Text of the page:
Annie and Buster Fang have spent most of their adult lives trying to distance themselves from their famous artist parents, Caleb and Camille. But when a bad economy and a few bad personal decisions converge, the two siblings have nowhere to turn but their family home. Reunited under one roof for the first time in more than a decade, Buster and Annie are forced to confront not only their creatively ambitious parents, but the chaos and confusion of their childhood.
...it's such a minty fresh delight to open up Kevin Wilson's debut novel,...and feel the revitalizing blast of original thought, robust invention, screwball giddiness ... This premise could easily have devolved into pop psychodrama, but think, instead, of something like Little Miss Sunshine — a family story that's out-of-the-box, and funny, and, also, genuinely moving. Wilson's inventive genius never stops for a rest break ... Early on in the novel, we're told that the strange art the Fangs create has been glowingly described by critics as 'choreographed spontaneity.' Wilson might as well have been writing a review for his own strange and wonderful novel, for The Family Fang indeed reads as a work of 'choreographed spontaneity' that will linger in your mind long after the mall has closed and the mess in the restaurant has been cleaned up.
...[an] inventive and hilarious debut novel ... Mr. Wilson's depictions of the blithely cannibalistic nature of the movie industry are worthy of Bruce Wagner, the modern master of Hollywood satire ... Even grown up, Buster and Annie find it hard to shake the fear that they have no reality other than as performance pieces.But the two are artists themselves, an actress and a writer. As The Family Fang unfolds a cunning and comic final act, they bravely subsume themselves in their callings, finding a means to recover their identities. This is complex psychological ground, and the 32-year-old Mr. Wilson navigates it with a calm experience that his tender age shouldn't allow.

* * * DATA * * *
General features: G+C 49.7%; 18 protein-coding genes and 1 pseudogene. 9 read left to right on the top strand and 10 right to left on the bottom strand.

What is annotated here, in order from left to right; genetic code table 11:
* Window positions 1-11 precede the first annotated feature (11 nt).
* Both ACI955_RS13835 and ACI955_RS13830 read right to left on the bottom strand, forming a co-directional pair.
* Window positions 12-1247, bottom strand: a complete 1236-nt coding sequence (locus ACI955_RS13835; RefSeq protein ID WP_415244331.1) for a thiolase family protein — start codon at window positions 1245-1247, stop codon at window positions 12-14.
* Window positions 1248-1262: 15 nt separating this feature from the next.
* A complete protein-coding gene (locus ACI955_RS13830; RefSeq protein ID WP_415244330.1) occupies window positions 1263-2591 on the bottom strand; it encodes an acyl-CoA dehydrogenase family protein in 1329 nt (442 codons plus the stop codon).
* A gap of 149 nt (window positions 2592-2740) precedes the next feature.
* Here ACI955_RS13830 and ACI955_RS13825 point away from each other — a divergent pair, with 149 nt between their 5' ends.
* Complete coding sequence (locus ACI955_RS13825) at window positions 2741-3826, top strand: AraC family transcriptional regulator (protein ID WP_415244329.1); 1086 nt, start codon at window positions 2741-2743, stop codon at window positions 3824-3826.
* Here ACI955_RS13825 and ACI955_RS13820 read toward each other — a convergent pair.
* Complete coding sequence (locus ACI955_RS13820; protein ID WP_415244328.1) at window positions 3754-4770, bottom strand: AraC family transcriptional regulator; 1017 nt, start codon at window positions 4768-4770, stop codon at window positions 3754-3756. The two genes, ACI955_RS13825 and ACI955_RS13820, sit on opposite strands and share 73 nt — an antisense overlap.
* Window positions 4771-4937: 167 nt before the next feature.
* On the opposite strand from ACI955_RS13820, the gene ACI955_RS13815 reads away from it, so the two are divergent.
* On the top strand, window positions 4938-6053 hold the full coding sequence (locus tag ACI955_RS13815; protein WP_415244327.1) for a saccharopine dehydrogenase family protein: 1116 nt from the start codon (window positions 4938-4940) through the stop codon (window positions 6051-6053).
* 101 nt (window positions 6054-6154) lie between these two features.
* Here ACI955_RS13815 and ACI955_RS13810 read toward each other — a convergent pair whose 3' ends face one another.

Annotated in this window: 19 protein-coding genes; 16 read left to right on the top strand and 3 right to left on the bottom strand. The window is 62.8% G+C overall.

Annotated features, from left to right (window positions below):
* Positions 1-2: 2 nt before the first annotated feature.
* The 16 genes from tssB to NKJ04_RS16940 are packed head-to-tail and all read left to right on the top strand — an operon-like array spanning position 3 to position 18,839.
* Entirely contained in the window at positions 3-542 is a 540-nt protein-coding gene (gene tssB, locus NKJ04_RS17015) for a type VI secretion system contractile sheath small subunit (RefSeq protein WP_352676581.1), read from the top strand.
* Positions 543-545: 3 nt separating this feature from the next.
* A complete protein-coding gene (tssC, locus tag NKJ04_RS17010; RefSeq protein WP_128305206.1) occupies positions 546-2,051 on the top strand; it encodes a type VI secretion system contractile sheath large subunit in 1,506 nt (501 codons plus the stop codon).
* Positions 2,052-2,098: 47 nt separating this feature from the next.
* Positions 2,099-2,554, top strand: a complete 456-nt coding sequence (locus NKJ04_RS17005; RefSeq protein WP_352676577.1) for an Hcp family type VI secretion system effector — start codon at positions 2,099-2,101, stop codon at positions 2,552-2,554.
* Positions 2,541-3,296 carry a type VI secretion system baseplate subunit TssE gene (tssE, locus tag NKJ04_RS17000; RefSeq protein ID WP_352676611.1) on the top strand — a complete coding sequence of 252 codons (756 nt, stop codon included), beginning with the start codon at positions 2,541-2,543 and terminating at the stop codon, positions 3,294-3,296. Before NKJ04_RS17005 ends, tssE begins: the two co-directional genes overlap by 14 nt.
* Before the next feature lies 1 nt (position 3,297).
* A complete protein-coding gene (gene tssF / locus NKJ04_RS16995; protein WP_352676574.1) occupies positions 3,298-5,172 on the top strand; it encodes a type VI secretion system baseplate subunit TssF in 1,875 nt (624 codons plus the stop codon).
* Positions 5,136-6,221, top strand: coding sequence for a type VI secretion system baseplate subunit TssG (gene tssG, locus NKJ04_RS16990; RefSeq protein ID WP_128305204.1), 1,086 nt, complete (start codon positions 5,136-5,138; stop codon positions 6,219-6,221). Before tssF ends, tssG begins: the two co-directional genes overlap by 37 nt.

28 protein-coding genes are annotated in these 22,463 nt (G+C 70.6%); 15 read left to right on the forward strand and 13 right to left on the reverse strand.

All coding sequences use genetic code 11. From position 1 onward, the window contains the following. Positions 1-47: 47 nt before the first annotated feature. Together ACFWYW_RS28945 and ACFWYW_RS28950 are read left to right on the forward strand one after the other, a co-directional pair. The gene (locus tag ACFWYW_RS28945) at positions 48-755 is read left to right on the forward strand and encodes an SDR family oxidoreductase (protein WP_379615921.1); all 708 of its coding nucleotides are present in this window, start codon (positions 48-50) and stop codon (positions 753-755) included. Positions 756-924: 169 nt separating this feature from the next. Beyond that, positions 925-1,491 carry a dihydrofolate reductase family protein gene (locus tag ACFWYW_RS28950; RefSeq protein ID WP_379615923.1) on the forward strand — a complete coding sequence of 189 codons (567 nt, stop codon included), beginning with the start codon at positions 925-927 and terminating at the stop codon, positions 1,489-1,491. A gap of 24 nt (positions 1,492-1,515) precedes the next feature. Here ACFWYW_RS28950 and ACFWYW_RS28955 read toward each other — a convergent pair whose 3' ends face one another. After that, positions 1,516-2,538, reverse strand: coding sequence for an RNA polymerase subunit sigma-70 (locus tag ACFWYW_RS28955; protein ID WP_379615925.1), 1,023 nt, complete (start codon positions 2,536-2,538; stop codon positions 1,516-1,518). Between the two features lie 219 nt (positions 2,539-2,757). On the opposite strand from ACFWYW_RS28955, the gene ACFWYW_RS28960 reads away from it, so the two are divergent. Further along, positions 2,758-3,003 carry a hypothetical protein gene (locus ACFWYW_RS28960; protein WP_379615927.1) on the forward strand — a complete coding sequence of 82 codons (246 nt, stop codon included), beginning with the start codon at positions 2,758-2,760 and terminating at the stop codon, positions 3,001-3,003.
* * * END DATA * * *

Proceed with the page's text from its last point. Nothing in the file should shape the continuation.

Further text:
The Family Fang...in less adroit hands might have been a string of twee, deadpan moments and not much more. But Mr. Wilson, though he writes wittily about various outré Fang performance pieces, resists putting too much emphasis on the family gimmick. These events have name...and dates and artistic goals. But they also have consequences. That’s what makes this novel so much more than a joke. Mr. Wilson explores the damage inflicted on children raised in an atmosphere that is intentionally confusing ... Although Mr. Wilson sometimes hints too neatly at where his book is headed, he manages to make the final stages genuinely shocking. This last part of The Family Fang packs a wallop because the rest of the book has been so quirky and seemingly light. But the stakes in the Fang war of wills get higher as the book proceeds, and they move from the specific to the universal ... Mr. Wilson...has created a memorable shorthand for describing parent-child deceptions and for ways in which creative art and destructive behavior intersect. But he never generalizes.